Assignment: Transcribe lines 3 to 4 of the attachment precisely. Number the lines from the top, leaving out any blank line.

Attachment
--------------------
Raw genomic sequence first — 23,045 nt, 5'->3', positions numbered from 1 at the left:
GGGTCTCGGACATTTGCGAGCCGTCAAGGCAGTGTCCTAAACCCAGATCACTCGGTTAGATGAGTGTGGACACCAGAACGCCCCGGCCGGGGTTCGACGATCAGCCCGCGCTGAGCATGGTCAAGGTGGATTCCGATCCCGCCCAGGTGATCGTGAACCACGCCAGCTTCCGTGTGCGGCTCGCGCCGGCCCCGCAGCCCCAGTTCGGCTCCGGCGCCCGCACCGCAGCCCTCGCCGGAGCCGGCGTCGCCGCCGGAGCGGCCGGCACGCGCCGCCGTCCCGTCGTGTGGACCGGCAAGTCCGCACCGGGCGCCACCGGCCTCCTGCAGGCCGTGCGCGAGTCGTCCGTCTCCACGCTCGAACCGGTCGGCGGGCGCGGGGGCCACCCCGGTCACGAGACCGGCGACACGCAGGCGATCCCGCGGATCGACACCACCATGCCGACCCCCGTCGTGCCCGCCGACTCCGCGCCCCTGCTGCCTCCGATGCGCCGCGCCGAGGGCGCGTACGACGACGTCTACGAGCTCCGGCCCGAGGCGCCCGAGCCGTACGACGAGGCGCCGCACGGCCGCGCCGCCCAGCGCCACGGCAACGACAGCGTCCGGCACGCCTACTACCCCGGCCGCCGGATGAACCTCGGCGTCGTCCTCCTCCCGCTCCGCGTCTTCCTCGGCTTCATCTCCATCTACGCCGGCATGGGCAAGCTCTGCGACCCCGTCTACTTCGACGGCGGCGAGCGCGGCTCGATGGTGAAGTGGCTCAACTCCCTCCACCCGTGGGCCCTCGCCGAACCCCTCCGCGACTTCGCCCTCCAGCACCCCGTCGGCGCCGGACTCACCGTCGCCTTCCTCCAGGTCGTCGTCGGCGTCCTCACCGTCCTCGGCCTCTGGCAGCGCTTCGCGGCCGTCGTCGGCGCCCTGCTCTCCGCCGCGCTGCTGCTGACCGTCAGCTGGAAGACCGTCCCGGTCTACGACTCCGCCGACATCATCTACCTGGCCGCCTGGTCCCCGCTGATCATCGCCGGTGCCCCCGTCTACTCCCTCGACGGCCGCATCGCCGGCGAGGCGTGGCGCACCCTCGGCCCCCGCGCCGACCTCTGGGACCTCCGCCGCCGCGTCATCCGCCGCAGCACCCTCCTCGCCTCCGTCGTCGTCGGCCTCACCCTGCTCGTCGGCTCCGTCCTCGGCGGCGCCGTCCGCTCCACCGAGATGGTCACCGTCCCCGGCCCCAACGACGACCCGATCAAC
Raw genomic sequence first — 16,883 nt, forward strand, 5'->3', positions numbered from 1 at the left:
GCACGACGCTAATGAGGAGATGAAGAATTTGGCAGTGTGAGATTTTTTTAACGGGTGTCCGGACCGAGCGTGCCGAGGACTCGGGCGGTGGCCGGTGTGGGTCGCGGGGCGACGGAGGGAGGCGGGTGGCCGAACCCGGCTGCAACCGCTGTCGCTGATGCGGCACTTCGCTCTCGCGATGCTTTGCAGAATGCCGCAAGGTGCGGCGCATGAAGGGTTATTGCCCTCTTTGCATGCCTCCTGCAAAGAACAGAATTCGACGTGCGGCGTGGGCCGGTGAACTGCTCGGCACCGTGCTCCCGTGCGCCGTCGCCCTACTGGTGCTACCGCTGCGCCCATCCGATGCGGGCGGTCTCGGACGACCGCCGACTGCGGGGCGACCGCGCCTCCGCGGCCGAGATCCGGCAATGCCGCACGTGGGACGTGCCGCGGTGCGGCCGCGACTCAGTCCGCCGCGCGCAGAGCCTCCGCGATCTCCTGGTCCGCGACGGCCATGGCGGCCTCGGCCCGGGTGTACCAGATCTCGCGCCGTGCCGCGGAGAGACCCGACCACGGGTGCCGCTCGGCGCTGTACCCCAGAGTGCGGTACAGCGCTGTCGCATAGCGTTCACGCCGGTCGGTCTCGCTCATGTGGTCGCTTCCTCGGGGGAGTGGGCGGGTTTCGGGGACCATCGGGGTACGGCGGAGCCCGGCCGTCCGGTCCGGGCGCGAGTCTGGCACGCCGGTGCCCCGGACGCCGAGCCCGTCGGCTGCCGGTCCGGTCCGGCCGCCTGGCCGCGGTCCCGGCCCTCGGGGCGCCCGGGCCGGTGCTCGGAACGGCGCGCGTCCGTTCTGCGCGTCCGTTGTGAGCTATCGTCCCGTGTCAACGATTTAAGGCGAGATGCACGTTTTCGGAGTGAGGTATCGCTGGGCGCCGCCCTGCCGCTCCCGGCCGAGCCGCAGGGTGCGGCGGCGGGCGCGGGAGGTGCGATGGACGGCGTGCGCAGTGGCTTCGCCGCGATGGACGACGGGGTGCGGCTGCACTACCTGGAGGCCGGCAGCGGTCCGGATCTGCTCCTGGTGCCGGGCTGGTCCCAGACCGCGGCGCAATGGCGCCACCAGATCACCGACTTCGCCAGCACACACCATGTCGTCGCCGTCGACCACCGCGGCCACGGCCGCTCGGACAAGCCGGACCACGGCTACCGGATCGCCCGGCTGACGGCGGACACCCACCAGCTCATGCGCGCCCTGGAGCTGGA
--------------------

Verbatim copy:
Raw genomic sequence first — 16,883 nt, forward strand, 5'->3', positions numbered from 1 at the left:
GCACGACGCTAATGAGGAGATGAAGAATTTGGCAGTGTGAGATTTTTTTAACGGGTGTCCGGACCGAGCGTGCCGAGGACTCGGGCGGTGGCCGGTGTGGGTCGCGGGGCGACGGAGGGAGGCGGGTGGCCGAACCCGGCTGCAACCGCTGTCGCTGATGCGGCACTTCGCTCTCGCGATGCTTTGCAGAATGCCGCAAGGTGCGGCGCATGAAGGGTTATTGCCCTCTTTGCATGCCTCCTGCAAAGAACAGAATTCGACGTGCGGCGTGGGCCGGTGAACTGCTCGGCACCGTGCTCCCGTGCGCCGTCGCCCTACTGGTGCTACCGCTGCGCCCATCCGATGCGGGCGGTCTCGGACGACCGCCGACTGCGGGGCGACCGCGCCTCCGCGGCCGAGATCCGGCAATGCCGCACGTGGGACGTGCCGCGGTGCGGCCGCGACTCAGTCCGCCGCGCGCAGAGCCTCCGCGATCTCCTGGTCCGCGACGGCCATGGCGGCCTCGGCCCGGGTGTACCAGATCTCGCGCCGTGCCGCGGAGAGACCCGACCACGGGTGCCGCTCGGCGCTGTACCCCAGAGTGCGGTACAGCGCTGTCGCATAGCGTTCACGCCGGTCGGTCTCGCTCATGTGGTCGCTTCCTCGGGGGAGTGGGCGGGTTTCGGGGACCATCGGGGTACGGCGGAGCCCGGCCGTCCGGTCCGGGCGCGAGTCTGGCACGCCGGTGCCCCGGACGCCGAGCCCGTCGGCTGCCGGTCCGGTCCGGCCGCCTGGCCGCGGTCCCGGCCCTCGGGGCGCCCGGGCCGGTGCTCGGAACGGCGCGCGTCCGTTCTGCGCGTCCGTTGTGAGCTATCGTCCCGTGTCAACGATTTAAGGCGAGATGCACGTTTTCGGAGTGAGGTATCGCTGGGCGCCGCCCTGCCGCTCCCGGCCGAGCCGCAGGGTGCGGCGGCGGGCGCGGGAGGTGCGATGGACGGCGTGCGCAGTGGCTTCGCCGCGATGGACGACGGGGTGCGGCTGCACTACCTGGAGGCCGGCAGCGGTCCGGATCTGCTCCTGGTGCCGGGCTGGTCCCAGACCGCGGCGCAATGGCGCCACCAGATCACCGACTTCGCCAGCACACACCATGTCGTCGCCGTCGACCACCGCGGCCACGGCCGCTCGGACAAGCCGGACCACGGCTACCGGATCGCCCGGCTGACGGCGGACACCCACCAGCTCATGCGCGCCCTGGAGCTGGA